The most recent episode of Star Trek: Discovery, “The Butcher’s Knife Cares Not for the Lamb’s Cry” was a fascinating exploration of Star Trek’s themes, gave us lots more information about the Discovery’s spore drive, and featured a reappearance and continuation of the story of the Klingons in the wake of the death of T’Kuvma.

And as always, there were plenty of connections to the broader Star Trek canon. Let’s explore them!

1. Matter Synthesis Complete

The episode begins with a great shot of a close up shot of the matter synthesis device in Burnham’s quarters as it is replicating a Starfleet uniform.

The device is likely a precursor to the replicator seen in later incarnations of the series, capable of replicating any kind of matter.

2. Battle Simulation

When First Officer Saru and Burnham exit the turbolift, they find the captain and bridge crew engaged in a battle simulation with two Klingon birds of prey.

Battle simulations have appeared before in Star Trek multiple times – the Discovery’s bridge crew performed only slightly better than Tuvok’s trainees in the Star Trek: Voyager episode “Learning Curve!”

3. Birds of Prey

The Klingon ships attacking the Discovery during its battle simulation are identified as Klingon birds of prey, which are equipped with wings in the same swept-down position as the most common iteration of the bird of prey seen in earlier Star Trek shows.

4. Corvan II

The Corvan star system, which appears on the Star Trek: Star Charts as near the Federation/Klingon border is home to the Corvan gilvo, which by the 24th century has become an endangered species.

The creature appears in the Star Trek: The Next Generation episode “New Ground.” Perhaps the reason the Corvan gilvo is endangered is related to the dilithium mining on the planet, or perhaps a consequence of the Klingon bombardment?

5. Faces of the Federation

The logo of the United Federation of Planets, which appears before the distress signal from Corvan II starts (left, above), is the same logo as that which appears on the front cover of Franz Joseph’s 1975 Star Trek: Star Fleet Technical Manual (right) – with male and female faces in profile.

6. Transporters in Crimson

While Federation transporter beams operate in a golden-white hue during the 22nd Century, Klingon transporters have been colored red for decades of Trek production, dating back to Star Trek III: The Search for Spock.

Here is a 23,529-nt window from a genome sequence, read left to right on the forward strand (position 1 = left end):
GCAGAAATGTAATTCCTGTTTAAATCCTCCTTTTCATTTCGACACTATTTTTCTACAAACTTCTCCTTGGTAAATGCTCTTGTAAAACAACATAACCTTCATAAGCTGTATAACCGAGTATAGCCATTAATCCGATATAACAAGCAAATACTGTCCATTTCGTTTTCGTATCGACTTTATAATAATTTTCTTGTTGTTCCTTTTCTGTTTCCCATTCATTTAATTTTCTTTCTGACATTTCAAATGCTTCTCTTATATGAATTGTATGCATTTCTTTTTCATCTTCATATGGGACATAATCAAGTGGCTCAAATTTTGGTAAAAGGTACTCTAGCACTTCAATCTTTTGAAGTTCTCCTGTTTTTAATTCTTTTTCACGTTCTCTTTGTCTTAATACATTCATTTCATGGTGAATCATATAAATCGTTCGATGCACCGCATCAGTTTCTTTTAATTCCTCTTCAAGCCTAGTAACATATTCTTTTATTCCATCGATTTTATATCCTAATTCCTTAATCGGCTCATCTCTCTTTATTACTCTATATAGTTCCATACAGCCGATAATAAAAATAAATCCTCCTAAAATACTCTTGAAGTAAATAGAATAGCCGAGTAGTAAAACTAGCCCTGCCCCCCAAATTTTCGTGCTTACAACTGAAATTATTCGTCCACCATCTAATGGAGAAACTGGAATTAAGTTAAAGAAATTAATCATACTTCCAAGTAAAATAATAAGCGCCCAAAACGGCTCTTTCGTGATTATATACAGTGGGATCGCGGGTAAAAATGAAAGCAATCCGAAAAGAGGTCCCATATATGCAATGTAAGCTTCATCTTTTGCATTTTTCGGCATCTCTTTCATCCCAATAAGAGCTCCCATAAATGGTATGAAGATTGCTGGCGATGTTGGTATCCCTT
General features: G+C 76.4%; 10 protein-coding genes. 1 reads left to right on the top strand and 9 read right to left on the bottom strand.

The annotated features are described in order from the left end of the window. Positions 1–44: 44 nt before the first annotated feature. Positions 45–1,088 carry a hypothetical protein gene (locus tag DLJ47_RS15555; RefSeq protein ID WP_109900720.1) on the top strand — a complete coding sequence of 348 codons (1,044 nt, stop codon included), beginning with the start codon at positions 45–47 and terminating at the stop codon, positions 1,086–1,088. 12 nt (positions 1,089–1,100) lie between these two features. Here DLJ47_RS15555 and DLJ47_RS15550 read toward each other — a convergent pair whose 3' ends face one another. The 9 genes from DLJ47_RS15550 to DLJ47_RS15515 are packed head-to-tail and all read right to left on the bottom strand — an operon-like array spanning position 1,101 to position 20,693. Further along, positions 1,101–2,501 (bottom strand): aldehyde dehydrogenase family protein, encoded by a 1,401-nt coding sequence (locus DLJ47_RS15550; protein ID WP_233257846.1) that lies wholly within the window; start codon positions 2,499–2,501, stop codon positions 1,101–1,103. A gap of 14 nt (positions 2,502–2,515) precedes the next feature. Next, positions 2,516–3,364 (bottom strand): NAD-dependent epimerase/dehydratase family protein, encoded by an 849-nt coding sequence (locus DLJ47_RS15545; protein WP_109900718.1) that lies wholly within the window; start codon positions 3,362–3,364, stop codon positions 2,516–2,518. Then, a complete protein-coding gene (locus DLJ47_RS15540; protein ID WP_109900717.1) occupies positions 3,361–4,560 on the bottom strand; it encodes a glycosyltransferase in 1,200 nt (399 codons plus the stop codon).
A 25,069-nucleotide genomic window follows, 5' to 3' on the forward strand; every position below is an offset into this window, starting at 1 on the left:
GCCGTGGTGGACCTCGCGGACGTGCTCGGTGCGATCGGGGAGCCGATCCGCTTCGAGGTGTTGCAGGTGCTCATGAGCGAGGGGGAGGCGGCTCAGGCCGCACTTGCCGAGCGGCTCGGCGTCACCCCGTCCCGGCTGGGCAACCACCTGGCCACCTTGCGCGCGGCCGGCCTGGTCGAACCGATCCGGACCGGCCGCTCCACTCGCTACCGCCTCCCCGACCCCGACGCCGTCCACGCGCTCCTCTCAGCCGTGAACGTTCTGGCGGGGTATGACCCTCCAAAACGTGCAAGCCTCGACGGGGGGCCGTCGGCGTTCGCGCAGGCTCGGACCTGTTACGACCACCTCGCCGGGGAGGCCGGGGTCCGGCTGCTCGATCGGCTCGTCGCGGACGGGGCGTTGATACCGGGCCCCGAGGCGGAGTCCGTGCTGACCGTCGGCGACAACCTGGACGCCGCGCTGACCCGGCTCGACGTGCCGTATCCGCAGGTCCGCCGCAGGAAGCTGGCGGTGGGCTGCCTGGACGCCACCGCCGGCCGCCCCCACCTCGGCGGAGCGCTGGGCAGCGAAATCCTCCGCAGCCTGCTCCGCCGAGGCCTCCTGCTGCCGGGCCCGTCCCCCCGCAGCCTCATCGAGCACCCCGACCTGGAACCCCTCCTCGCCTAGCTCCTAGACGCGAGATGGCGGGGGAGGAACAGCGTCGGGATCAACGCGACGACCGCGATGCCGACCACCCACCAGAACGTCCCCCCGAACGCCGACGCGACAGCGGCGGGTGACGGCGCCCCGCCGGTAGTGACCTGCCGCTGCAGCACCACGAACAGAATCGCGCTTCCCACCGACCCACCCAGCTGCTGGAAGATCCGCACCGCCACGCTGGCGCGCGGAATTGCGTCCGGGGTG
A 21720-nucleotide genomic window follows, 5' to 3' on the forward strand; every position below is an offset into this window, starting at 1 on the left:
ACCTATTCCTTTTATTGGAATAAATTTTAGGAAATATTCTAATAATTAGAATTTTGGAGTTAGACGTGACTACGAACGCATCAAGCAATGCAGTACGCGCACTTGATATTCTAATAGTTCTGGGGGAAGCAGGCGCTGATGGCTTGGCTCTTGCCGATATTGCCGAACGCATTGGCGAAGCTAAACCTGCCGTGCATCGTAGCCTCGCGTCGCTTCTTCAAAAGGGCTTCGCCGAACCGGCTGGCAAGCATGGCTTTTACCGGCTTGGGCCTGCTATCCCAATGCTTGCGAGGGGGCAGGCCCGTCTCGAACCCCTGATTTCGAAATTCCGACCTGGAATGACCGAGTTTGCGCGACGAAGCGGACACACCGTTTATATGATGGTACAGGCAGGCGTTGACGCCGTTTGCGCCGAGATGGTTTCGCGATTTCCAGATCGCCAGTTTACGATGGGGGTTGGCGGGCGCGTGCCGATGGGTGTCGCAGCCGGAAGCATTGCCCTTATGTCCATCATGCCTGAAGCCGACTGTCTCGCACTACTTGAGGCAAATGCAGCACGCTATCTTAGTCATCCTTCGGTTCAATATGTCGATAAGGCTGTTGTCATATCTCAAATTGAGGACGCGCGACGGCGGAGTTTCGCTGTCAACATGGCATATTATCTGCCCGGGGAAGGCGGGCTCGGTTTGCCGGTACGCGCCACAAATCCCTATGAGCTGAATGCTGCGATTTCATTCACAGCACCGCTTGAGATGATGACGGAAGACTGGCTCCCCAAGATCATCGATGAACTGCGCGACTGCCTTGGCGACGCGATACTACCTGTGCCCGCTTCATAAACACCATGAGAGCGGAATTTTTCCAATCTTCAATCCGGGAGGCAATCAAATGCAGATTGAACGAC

In “The Butcher’s Knife…,” both Kol and L’Rell beam across the stars on bright red transporter beams in keeping with the Empire’s technological traditions.

7. Discovery Dishware

When Captain Lorca receives a transmission from Admiral Cornwell, he is eating. The plate has the name “USS Discovery” embossed around the side, echoing back to Star Trek VI: The Undiscovered Country where both the USS Enterprise and the USS Excelsior have dinnerware embossed with the names of their starships.

8. Tellarite Features

Dr. Culber chastises Lt. Stamets for having an agitated conversation with Captain Lorca while he is trying to fix his broken nose, and tells Stamets that he if he does not hold still his nose will end up looking like a Tellarite.

Tellarites are one of the Federation’s founding races, and have very distinctive noses!

9. Two Truths and a Trek

The old Star Trek tradition of characters rattling off lists of people, historical events, or places that include two grounded in reality and one fictional recurs in this episode.

Captain Lorca asks Lt. Stamets if he wants to be remembered in the same breath as the Wright Brothers, Elon Musk, and Zefram Cochrane, the first call out to the inventor of warp drive thus far on Discovery.

10. A Feast Fit for a Klingon

When Voq and L’Rell return to the sarcophagus ship with the dilithium reaction chamber from the USS Shenzhou, they find that Kol has won the loyalty of the rest of the crew by providing them with food and supplies that they desperately need.

The feast that Kol lays on for the crew is reminiscent of Klingon feasts from episodes past, including “A Matter of Honor.” We think we spot pipius claw on the menu, plus a barrel of bloodwine to go with the meal.

11. Holographic Farewell

In this episode we learn that Captain Georgiou recorded a holographic last will and testament for Burnham, designed to be delivered in the event of her death.

The message, which Burnham views at the end of the episode, hearkens back to other Star Trek characters, such as Tasha Yar, who did the same. The crew of the Enterprise-D viewed Yar’s holographic last will and testament after her death in the episode “Skin of Evil.”

We can’t wait to see what else Star Trek: Discovery‘s writers bring to the table in this weekend’s new episode, “Choose Your Pain.” Keep your eyes peeled for more canon connections in the future!